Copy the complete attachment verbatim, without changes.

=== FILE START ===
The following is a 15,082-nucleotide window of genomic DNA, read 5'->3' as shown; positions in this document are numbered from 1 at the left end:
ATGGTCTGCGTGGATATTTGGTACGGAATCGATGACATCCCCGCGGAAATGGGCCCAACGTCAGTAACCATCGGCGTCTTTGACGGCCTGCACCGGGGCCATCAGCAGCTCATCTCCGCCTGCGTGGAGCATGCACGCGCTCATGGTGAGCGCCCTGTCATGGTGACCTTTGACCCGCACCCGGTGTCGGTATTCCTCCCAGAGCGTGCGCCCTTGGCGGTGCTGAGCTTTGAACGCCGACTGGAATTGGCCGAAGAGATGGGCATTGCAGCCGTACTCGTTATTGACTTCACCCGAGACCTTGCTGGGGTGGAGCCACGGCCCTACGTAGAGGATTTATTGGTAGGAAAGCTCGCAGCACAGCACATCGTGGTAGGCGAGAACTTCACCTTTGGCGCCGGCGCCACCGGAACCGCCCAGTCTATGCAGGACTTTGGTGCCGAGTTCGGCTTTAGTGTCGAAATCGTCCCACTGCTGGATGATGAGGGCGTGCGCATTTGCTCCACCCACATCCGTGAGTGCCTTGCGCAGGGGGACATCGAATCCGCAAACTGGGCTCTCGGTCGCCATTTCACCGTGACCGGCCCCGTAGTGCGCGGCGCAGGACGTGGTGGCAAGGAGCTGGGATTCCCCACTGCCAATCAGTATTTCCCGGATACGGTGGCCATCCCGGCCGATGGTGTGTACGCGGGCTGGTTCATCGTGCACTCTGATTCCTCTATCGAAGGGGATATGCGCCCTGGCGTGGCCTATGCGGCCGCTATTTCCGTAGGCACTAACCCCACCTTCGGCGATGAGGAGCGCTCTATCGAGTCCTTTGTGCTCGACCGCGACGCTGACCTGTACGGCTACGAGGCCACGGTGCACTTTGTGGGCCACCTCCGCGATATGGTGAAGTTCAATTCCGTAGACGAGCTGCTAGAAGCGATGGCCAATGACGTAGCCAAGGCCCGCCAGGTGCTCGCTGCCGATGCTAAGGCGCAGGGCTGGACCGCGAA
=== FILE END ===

The following is a 15,082-nucleotide window of genomic DNA, read 5'->3' as shown; positions in this document are numbered from 1 at the left end:
ATGGTCTGCGTGGATATTTGGTACGGAATCGATGACATCCCCGCGGAAATGGGCCCAACGTCAGTAACCATCGGCGTCTTTGACGGCCTGCACCGGGGCCATCAGCAGCTCATCTCCGCCTGCGTGGAGCATGCACGCGCTCATGGTGAGCGCCCTGTCATGGTGACCTTTGACCCGCACCCGGTGTCGGTATTCCTCCCAGAGCGTGCGCCCTTGGCGGTGCTGAGCTTTGAACGCCGACTGGAATTGGCCGAAGAGATGGGCATTGCAGCCGTACTCGTTATTGACTTCACCCGAGACCTTGCTGGGGTGGAGCCACGGCCCTACGTAGAGGATTTATTGGTAGGAAAGCTCGCAGCACAGCACATCGTGGTAGGCGAGAACTTCACCTTTGGCGCCGGCGCCACCGGAACCGCCCAGTCTATGCAGGACTTTGGTGCCGAGTTCGGCTTTAGTGTCGAAATCGTCCCACTGCTGGATGATGAGGGCGTGCGCATTTGCTCCACCCACATCCGTGAGTGCCTTGCGCAGGGGGACATCGAATCCGCAAACTGGGCTCTCGGTCGCCATTTCACCGTGACCGGCCCCGTAGTGCGCGGCGCAGGACGTGGTGGCAAGGAGCTGGGATTCCCCACTGCCAATCAGTATTTCCCGGATACGGTGGCCATCCCGGCCGATGGTGTGTACGCGGGCTGGTTCATCGTGCACTCTGATTCCTCTATCGAAGGGGATATGCGCCCTGGCGTGGCCTATGCGGCCGCTATTTCCGTAGGCACTAACCCCACCTTCGGCGATGAGGAGCGCTCTATCGAGTCCTTTGTGCTCGACCGCGACGCTGACCTGTACGGCTACGAGGCCACGGTGCACTTTGTGGGCCACCTCCGCGATATGGTGAAGTTCAATTCCGTAGACGAGCTGCTAGAAGCGATGGCCAATGACGTAGCCAAGGCCCGCCAGGTGCTCGCTGCCGATGCTAAGGCGCAGGGCTGGACCGCGAA